This Sunday we are invited to celebrate and ponder the Assumption of Mary into heaven. What does this feast mean? The Church believes and teaches that at the end of her earthly life, Mary, the Mother of Jesus, was taken into heaven, body and soul, to remain there eternally with Jesus and the Father and the Holy Spirit. 

Why does the Church believe this? We know that Mary was conceived without original sin and lived her entire life without committing sin. We also know that she was chosen by God to be the Mother of Jesus and that she conceived Him as a virgin and remained so until the end of her life. These are tremendous privileges and they show that God had a particular love for Mary, such that He prepared her place in His divine plan from all eternity. The completion of His plan for her included the Assumption, that is, taking Mary to live forever in heaven with the One and Triune God. In doing this, God did not allow the flesh of Mary to be corrupted by decay after death. In a certain sense, He maintained the purity and integrity of her body until the very end, when she was gathered into heaven. 

The Assumption of Mary is not found in Scripture directly, but there are scriptural texts that support the Church’s belief about Mary. In Sunday’s Gospel (Luke 1:39-56), we observe the scene of the Visitation. Mary, who is pregnant with Jesus, goes to Elizabeth, her cousin, who is pregnant with John the Baptist. This is a very moving scene, in which two mothers rejoice together at the marvelous work of God in their lives. After they greet one another, Mary breaks out into a song of praise, called the Magnificat. Mary does not point to what she has done, but to what God has done in her. Only because of His power and goodness will all generations praise Mary. She has things exactly right in this regard! It is God’s work in Mary that makes her so wonderful.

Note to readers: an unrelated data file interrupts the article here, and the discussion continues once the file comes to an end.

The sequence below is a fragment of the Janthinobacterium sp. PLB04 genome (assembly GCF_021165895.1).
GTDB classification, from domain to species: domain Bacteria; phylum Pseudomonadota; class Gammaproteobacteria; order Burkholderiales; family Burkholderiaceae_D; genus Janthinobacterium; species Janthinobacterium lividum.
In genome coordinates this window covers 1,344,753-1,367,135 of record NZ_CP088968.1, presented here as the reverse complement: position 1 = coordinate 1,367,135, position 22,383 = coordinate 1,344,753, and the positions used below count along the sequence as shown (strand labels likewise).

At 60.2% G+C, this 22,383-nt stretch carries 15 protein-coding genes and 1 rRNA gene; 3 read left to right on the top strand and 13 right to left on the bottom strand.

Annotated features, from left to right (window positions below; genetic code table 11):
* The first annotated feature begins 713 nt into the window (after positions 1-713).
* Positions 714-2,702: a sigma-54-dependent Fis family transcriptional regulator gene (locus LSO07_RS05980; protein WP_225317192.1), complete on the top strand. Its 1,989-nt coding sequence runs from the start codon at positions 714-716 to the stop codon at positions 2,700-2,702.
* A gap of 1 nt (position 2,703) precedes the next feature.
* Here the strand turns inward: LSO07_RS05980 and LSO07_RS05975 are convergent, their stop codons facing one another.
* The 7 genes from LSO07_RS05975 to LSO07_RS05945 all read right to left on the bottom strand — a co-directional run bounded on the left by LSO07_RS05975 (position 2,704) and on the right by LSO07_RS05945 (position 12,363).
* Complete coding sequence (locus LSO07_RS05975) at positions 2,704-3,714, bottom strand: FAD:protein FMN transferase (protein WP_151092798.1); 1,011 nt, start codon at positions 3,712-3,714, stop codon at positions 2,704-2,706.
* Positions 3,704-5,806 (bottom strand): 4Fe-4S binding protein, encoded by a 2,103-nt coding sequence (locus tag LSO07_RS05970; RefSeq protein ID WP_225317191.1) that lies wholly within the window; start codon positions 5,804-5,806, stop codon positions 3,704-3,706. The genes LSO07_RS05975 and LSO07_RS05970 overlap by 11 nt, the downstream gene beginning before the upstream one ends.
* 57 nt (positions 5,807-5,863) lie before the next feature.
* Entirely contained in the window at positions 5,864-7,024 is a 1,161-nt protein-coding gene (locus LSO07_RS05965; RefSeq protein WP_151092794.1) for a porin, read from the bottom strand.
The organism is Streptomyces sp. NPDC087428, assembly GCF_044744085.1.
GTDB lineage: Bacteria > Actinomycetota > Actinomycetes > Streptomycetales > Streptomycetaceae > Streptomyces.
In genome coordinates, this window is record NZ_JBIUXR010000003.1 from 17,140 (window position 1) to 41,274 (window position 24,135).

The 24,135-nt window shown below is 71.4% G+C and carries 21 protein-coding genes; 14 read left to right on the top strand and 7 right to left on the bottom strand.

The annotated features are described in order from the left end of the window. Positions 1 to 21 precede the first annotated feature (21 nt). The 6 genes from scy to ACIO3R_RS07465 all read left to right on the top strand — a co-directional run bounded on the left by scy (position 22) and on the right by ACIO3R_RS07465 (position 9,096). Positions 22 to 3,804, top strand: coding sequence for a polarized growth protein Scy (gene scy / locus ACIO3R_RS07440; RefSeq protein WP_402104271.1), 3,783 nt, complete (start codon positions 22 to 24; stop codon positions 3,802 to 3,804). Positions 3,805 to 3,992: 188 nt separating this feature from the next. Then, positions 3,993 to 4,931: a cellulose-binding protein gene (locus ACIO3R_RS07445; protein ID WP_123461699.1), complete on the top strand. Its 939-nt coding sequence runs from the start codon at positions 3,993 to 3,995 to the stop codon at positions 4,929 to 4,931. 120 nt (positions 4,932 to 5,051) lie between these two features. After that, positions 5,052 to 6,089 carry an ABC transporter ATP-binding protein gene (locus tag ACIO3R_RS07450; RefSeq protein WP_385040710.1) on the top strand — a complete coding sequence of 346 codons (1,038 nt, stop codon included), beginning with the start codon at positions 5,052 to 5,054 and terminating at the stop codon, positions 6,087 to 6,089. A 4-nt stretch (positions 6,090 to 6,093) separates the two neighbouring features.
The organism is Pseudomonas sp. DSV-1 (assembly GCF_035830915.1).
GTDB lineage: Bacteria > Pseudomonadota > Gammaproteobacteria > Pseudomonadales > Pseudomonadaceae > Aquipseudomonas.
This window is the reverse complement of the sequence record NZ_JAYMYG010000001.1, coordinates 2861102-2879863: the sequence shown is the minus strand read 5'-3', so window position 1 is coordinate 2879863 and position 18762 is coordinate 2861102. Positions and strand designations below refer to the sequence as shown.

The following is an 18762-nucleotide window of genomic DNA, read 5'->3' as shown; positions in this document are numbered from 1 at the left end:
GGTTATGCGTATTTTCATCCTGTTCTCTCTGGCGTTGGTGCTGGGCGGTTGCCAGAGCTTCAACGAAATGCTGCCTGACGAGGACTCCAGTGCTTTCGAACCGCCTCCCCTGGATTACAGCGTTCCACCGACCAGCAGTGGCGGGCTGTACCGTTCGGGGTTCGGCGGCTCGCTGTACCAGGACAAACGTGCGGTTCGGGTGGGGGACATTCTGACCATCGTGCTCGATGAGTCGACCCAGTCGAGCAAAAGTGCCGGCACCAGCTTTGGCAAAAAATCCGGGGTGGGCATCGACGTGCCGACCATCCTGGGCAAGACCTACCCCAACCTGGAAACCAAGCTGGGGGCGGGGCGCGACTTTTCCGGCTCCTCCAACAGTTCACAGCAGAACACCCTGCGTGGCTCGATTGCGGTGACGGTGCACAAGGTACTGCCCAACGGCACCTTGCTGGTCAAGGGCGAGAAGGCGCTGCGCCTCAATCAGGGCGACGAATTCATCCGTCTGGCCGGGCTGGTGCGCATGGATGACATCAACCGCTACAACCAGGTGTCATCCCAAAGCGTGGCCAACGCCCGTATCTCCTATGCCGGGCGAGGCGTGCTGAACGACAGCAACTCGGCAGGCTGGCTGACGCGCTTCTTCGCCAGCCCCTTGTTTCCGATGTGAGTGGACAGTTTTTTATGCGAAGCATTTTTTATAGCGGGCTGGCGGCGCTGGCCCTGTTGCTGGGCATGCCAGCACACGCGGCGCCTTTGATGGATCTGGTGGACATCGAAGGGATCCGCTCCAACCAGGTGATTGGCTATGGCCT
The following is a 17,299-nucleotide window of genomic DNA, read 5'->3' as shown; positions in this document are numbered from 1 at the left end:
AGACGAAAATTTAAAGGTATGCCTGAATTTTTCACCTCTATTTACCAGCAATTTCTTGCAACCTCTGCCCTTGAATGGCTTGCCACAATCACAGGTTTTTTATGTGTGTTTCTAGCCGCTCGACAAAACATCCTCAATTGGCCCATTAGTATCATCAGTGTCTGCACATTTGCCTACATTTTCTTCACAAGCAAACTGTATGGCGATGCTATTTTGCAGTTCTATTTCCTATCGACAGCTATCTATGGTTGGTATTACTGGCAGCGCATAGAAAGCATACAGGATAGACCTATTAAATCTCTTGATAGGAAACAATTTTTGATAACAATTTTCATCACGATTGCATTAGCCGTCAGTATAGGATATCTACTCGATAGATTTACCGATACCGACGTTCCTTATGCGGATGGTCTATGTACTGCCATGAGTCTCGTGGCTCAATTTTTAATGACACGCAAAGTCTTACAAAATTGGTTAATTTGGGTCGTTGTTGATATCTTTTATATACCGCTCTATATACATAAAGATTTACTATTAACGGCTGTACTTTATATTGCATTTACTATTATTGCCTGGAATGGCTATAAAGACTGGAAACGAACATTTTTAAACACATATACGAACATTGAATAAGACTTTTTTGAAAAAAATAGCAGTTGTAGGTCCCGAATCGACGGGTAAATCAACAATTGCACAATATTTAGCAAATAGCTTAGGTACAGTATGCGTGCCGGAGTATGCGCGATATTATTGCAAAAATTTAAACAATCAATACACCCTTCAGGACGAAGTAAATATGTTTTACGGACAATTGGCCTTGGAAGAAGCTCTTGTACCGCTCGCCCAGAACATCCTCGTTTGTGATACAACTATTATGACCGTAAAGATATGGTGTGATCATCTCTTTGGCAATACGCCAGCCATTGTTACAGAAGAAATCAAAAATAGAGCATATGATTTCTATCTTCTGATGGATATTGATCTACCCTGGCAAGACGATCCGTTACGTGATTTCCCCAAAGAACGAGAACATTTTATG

In Sunday’s First Reading (Rev 11:19a, 12:1-6a, 10ab), there is also some complex imagery that points both to Mary and to the things that prefigured her in the Old Testament. First, there is the mention of the Ark of the Covenant. The Ark of the Covenant is a sign of Mary because it was a sacred vessel that contained three very important things: The 10 Commandments, the manna and the rod of Aaron (Heb 9:4). Mary contained Jesus in her womb and the three items in the ark all point to this mystery of Jesus, the Son of God. Jesus is the Word of God, corresponding to The 10 Commandments. He is also the bread of life, corresponding to the manna. Finally, He is the perfect high priest who sacrificed Himself for us, corresponding to Aaron’s staff — Aaron was the first high priest.

Another scene in this reading points to Mary: the faceoff between the woman, clothed with the sun, and the dragon who wants to devour her child. This is a reference to Genesis 3:15, where God promised that the seed of the woman would crush the head of the serpent, while the serpent would strike at his heel. Those words were spoken to Eve, so Mary is here presented as the New Eve, whose Son, Jesus, defeats the serpent and destroys death.

That, perhaps more than anything else, is what we celebrate on the Assumption. As Saint Paul says in Sunday’s Second Reading (1 Cor 15:20-27), the last enemy, death, is destroyed. Death has no power over Jesus nor over Mary. We, too, have confidence that Jesus has defeated death for us, so that with Him and our Blessed Mother Mary, we will live forever in heaven.